Update – Part 3 of this series
Before I begin, a quick gig plug. I’m playing with Marianne Neary and friends at the Maltings Arts Theatre in St Albans this Friday the 2nd of March at 8pm, supporting Malcolm Hobbs. It would be great to see any hypothetical readers there! I will post about this after the event, as it’s something very different from what I usually do.
My last blog post in this series got a fair number of views and aroused a fair bit of discussion on melodeon.net and elsewhere. The purpose of this post is to propose a different definition to the one that I proposed last time and hopefully to challenge a few preconceptions along the way.
As an aside, the main criticism that was dealt out last time was that “Folk music is indefinable, so it’s a pointless discussion”. I don’t think that this is a particularly helpful attitude for the following reason. Although it is probably true that folk music is difficult if not impossible to define, the same can be said of most genres. And even if you accept that it is impossible to define, it is still worthy of thought, so that we can better understand the music that we play. So if that is still your view then feel free not to read the below!
For those of you that haven’t read it, have forgotten it or have blocked it from your memory, my post concluded that folk music is a participatory artform and that this participatory nature is one of it’s characteristics. I got some criticism based on “I can think of an exception to this” and “I think a better definition is x”. I was not saying that this is the only characteristic of folk music, nor am I saying that it is right in all instances, but I do still hold that this characteristic is a useful distinction between folk music and some other forms, particularly classical. However, it is true that not all folk music is participatory, and that not all participatory music is folk music.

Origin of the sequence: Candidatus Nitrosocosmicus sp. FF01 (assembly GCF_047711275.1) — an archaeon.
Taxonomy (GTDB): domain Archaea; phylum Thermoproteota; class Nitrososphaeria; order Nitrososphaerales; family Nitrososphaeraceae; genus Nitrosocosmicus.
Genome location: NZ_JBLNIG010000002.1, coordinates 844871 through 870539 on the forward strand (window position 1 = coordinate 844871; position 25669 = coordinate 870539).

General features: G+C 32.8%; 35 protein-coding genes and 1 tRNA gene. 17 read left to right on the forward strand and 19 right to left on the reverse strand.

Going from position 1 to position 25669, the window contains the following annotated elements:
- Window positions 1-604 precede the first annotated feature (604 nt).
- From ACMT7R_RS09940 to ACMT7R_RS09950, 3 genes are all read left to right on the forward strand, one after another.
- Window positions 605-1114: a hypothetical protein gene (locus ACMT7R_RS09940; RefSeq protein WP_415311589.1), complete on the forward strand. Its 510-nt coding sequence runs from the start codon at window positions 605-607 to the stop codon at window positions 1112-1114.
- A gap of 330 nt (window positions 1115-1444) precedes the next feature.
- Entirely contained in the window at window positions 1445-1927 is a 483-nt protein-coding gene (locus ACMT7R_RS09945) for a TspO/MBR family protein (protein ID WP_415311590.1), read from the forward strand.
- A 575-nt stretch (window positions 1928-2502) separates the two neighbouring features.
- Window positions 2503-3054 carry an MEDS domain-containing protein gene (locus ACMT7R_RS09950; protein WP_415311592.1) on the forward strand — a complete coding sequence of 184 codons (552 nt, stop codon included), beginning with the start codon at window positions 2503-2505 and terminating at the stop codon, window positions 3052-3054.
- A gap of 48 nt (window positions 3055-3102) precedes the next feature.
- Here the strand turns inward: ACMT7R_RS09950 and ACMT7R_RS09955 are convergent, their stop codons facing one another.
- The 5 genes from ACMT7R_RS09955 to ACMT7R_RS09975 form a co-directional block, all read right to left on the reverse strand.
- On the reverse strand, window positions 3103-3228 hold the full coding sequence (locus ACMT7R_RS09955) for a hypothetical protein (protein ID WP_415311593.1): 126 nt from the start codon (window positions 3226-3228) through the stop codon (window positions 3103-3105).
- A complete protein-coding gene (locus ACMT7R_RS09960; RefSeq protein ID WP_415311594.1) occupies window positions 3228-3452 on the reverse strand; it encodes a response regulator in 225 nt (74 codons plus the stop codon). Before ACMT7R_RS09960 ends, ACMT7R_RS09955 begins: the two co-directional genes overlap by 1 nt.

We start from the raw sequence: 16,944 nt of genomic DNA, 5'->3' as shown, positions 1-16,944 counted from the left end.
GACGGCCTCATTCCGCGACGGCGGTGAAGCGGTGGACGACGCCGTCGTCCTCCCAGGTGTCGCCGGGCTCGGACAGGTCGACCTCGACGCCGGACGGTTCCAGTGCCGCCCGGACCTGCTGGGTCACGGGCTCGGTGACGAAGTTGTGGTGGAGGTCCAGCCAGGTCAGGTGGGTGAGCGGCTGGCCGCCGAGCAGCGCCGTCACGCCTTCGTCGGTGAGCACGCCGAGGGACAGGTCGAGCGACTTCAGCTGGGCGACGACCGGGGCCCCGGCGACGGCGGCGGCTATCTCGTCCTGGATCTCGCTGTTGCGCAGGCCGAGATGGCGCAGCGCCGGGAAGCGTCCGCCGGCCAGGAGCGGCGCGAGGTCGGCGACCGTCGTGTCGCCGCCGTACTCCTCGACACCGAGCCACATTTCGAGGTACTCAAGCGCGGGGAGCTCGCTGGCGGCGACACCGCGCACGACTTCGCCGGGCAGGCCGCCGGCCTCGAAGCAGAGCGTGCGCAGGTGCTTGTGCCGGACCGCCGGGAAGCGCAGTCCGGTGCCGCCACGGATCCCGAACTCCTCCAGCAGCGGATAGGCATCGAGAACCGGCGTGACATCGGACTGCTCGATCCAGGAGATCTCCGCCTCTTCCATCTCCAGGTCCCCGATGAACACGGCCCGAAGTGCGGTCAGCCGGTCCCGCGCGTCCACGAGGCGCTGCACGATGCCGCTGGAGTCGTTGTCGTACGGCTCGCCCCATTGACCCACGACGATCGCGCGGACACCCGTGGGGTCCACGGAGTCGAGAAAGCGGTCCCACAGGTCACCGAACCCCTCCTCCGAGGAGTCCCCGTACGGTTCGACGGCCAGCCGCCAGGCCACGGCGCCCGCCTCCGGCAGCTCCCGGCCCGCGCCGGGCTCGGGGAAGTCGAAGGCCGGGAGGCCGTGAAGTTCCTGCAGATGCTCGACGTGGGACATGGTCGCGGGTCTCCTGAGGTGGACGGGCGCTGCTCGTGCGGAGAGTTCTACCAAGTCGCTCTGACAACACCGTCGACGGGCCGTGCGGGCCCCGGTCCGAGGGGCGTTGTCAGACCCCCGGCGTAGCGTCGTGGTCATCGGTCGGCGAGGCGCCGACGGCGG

One very good point however was raised about dance. I concerned my post with folk music, ignoring the link between the music and dance. How does my definition fit in a social dance context? It’s an interesting question. Social dance is participative, no doubt about that, but what difference is there between a ceilidh and (say) a ballroom dance session where the dances are called? The obvious answer is the tunes and the dances, but do they give a meaningful distinction?
Let us first look at the tunes. There is a long history of tunes composed in a non-folk context becoming part of the tradition and this is something that continues to the present day. Morris repertoire is a good example of this, it includes Scottish airs, Irish reels and music hall songs, all played to a dance which is considered quintessentially English. Indeed, some whole genres of music have been subsumed into the broad church of folk music based on how they are played now, rather than how they were written.
Consider Scottish pipe music or Irish harp music. Piobaireachd, the great music of Scotland was a professional endeavour. Piping ran in families and the post of piper was associated with a clan. Across the Irish sea, harping was a similarly professional occupation. O’Carolan even had a patron. I’m not saying that we should lump these musics together with European classical music, I’m saying that they share some traits with that genre. You could consider Piobaireachd to be the classical music of Scotland, or you could not. But if you don’t, you must agree that to pigeonhole these musics into what people generally think of as folk music is to deny them of their full story.
Nowadays of course these tunes are played mostly in a folk setting. But there are some tunes which are played both the classical world and the folk world, including much of Playford. So can we say that a particular tune is a folk tune, not a classical tune? I’d argue not. I don’t think that there is anything about a particular tune which gives it a genre, I think that it is (as I mentioned in my previous post), down to three things: style, context and attitude, not notes. So I don’t think that there is anything inherent about a collection of notes which makes it folk.
As an aside, I am not convinced that oral transmission is key to the folk music definition, as some people claim. I have learned some of my repertoire from dots, does that make them not folk tunes any more? Folk tunes have been notated in various forms as long as notation has been around, both for memory purposes and for teaching. I think that the orally transmitted characteristic is a by-product of the context of playing folk music, rather than a separate factor in its own right. i.e. people tend to play folk music in very informal settings where there is no programme of music, meaning that if you don’t know a tune you have no choice but to pick it up by ear.